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Club’s Future Still Unclear

Meeting Sheds Little Light on Fate of Boys & Girls Club

In a neighborhood that at times has been poor, ignored, rediscovered and revitalized, residents are grasping for the one key that ties them to all shades of the past: the eastern branch of the Boys & Girls Clubs of Greater Washington.

Here on Southeast Capitol Hill, just around the corner from Lincoln Park, sits the 70-year-old building. Its concrete corridors and metal staircases are still remembered by older residents as a haven during turbulent childhoods — a truth that’s emphasized by peeling paint and dated air conditioners. There’s a gym made of recycled Michael Jordan Nike shoes, a kids’ library with round blue tables, a teen room that showcases an original mural. The “wall of fame” is signed by celebrities who have passed through: Shaquille O’Neill, Tom Cruise, Coach Carter.

It’s not just that residents fear the Boys & Girls Clubs will close all of this for good. It’s the uncertainty: On Monday night, at the third public meeting since September, the club’s officials again told residents that they could not comment on whether the eastern branch would close. After throwing out a possible July closing date at the last meeting, officials now said that speculation had been premature.

“We’re tired of hearing things through the grapevine,” said Thomas Jordan, a lifelong resident who attended the eastern branch when it was integrated in 1960. “We’d like to know what’s going to happen with the club.” [IMGCAP(1)]

But Will Gunn, CEO of the Boys & Girls Clubs of Greater Washington, stuck to an explanation he had to repeat many times that night, usually to audible groans: “I wish I had a definitive answer. I wish I did, but I don’t.”

He’s waiting for a study the organization is conducting on all of its clubs, looking for a way out of a $1.8 million deficit. For years, Gunn said, the group’s programs and clubs have been losing money. The eastern branch costs most of all: The old building drives up utility bills. Bringing it up to modern standards could cost $3 million. And Gunn hinted that the neighborhood is changing; 60 of the 90 children who read, write and play within the building’s walls are bused in from other areas.

With all of this counting against the eastern branch, residents are worried the organization’s board will find it cost-efficient to simply close the location. So far, Gunn hasn’t quelled those fears.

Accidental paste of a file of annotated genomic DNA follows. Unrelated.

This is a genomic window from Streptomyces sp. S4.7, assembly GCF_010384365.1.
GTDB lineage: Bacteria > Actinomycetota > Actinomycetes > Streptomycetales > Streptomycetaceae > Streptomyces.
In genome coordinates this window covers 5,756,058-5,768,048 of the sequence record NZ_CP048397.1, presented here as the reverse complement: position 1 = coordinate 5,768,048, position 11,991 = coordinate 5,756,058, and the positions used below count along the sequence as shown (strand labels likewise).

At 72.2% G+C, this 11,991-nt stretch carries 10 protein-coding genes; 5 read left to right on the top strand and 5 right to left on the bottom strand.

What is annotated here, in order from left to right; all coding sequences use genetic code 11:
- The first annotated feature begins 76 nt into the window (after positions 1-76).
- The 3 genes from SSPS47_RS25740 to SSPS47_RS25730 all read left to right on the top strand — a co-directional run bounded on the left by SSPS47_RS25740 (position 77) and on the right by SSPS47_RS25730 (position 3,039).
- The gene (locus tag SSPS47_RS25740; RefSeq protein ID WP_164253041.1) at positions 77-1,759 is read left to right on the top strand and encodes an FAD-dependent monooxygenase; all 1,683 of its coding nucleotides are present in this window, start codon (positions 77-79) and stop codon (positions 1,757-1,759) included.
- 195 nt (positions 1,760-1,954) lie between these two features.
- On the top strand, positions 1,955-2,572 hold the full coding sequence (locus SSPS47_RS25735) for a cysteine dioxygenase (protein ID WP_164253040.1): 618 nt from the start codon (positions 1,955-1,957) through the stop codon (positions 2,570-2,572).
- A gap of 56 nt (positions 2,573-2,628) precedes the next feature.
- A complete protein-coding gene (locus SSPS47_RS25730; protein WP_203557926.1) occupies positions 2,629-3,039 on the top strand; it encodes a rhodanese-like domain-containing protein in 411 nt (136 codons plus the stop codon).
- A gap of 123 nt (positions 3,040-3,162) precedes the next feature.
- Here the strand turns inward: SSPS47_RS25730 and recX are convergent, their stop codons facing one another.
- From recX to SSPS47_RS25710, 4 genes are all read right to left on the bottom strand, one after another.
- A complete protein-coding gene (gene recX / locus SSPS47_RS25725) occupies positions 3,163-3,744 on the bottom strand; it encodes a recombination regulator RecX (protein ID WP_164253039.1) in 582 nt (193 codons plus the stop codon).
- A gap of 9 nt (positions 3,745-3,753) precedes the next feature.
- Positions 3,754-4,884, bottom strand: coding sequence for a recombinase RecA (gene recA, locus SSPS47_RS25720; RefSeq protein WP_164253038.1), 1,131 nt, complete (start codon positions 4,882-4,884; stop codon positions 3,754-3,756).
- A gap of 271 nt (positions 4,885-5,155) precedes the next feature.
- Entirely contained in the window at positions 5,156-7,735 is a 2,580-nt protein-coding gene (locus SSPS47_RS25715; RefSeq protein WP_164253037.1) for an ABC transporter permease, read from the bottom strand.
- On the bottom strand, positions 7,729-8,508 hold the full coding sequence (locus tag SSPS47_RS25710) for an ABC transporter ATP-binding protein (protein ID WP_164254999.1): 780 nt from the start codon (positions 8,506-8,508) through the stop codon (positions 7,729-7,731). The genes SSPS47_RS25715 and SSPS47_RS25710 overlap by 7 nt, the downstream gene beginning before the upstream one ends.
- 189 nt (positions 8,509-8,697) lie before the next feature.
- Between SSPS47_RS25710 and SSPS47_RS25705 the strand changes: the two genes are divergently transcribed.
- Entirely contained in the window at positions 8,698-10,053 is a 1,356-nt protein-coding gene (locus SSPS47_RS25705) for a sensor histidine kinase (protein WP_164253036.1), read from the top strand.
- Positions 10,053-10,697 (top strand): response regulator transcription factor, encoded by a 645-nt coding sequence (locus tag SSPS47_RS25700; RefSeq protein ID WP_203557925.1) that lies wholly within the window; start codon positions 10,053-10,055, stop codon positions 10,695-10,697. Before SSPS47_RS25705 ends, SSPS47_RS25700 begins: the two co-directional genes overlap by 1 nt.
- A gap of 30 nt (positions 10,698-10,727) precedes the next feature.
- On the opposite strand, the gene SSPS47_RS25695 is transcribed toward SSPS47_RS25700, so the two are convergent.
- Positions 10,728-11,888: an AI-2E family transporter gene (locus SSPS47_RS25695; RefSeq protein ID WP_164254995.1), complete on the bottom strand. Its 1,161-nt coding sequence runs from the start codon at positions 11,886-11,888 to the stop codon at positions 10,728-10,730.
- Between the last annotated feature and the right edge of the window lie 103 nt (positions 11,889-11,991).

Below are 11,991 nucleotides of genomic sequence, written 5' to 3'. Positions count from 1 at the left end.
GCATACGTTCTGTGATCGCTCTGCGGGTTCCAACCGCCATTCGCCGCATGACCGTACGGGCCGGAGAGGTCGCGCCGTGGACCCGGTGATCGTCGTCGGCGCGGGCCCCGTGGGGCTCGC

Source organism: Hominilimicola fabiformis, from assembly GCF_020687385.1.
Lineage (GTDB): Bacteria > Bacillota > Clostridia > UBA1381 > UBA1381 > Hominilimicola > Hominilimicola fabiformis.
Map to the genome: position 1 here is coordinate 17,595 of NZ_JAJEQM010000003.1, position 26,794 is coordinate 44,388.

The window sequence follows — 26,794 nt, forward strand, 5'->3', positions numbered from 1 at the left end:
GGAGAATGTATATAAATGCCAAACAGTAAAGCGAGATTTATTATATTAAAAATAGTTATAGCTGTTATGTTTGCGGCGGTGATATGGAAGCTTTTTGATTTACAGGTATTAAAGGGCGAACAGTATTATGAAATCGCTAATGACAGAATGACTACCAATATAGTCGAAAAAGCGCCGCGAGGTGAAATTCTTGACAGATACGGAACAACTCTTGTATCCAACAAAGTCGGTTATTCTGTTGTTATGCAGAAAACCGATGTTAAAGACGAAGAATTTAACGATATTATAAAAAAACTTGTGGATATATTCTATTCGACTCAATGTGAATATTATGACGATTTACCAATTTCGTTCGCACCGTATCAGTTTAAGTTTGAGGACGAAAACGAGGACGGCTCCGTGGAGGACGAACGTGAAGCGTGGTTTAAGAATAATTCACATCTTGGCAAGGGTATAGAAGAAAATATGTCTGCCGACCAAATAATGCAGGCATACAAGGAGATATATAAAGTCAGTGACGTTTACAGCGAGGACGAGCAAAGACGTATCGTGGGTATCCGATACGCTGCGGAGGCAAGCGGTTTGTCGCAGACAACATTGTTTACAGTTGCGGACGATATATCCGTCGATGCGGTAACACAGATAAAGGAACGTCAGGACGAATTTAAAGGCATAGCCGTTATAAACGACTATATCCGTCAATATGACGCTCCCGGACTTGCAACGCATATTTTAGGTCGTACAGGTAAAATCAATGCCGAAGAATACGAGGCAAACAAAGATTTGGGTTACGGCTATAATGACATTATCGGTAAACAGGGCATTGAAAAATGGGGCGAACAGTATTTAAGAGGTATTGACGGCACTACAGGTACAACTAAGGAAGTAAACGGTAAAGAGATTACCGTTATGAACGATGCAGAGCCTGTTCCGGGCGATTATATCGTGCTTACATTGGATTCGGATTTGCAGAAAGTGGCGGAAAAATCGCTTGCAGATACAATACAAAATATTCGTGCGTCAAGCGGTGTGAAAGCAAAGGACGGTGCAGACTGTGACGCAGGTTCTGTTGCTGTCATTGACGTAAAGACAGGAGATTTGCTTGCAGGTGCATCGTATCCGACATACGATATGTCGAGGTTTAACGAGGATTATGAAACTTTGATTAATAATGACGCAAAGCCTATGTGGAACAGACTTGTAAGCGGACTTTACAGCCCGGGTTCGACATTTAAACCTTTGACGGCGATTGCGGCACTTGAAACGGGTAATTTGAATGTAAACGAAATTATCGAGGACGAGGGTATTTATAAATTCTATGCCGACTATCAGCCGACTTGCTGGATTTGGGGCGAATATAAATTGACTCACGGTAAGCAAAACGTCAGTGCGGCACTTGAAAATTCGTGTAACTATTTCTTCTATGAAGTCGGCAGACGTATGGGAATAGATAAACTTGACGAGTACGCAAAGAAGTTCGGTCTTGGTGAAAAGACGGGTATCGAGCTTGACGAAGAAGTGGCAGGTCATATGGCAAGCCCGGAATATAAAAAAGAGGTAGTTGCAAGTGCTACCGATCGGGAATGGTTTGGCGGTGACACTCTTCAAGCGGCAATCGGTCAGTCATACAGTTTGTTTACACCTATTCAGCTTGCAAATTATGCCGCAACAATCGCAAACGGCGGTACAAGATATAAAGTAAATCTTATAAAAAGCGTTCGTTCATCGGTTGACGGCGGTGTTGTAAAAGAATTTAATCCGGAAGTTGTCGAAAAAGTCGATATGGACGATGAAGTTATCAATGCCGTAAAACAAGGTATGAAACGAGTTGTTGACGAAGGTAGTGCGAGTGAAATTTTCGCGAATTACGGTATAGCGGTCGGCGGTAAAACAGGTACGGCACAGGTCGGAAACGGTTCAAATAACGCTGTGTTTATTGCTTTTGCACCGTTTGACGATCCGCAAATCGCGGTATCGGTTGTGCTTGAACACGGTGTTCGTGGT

“My loyalty is to children. My loyalty is not to a building,” he said. “If I can find a way to serve children more efficiently in another building … that’s something that I’m interested in.”

But some question whether moving the club or closing the building will better benefit the neighborhood. They see the high-tech innovation center, which houses several computers, video equipment and a music studio. They see a large pool that lies empty because of one unfixed leak. They see an indoor basketball court and a game room. Would recreating all of this somewhere else really be cheaper than just fixing it up? Or is the Boys & Girls Clubs giving up on the neighborhood forever?

“Wherever you move, there’s still going to be funding,” said Shelly West, a Kenilworth resident whose 4-year-old daughter, Ronique, attends the eastern branch. “Why not use what you have?”

While participation at the eastern branch is low, residents scoffed at the suggestion that it was due to changing demographics. Instead, they said, it was because the Boys & Girls Clubs neglected to do any outreach in the community. Some nearby residents don’t even know the branch exists, said Will Cobb, an unsuccessful 2006 candidate for the Ward 6 council seat who is spearheading residents’ efforts.

“I realize that as a nonprofit, the expectations are not as high, but they should be,” he said.

For now, the club and residents remain at a standstill. Cobb said he will continue to work on solutions. One idea is to use the building as a community center that houses programs for all ages under one roof, leasing out space to interested organizations and finding money from local groups or from the D.C. government. And Ward 6 Councilman Tommy Wells promised Monday to work with the community to come up with a solution. The conflict, he said, has revealed that the neighborhood is in need of community services — whether those should solely come through the club or be offered in the Southeast building is uncertain.

But there are still those who remember the building when it was a hub of inspiration and hope. Today, they said, it lies largely ignored, a vestibule to the past just waiting to be reawakened.

“It’s the best club in the city,” Jordan said. “For it to go down like this, I don’t understand.”

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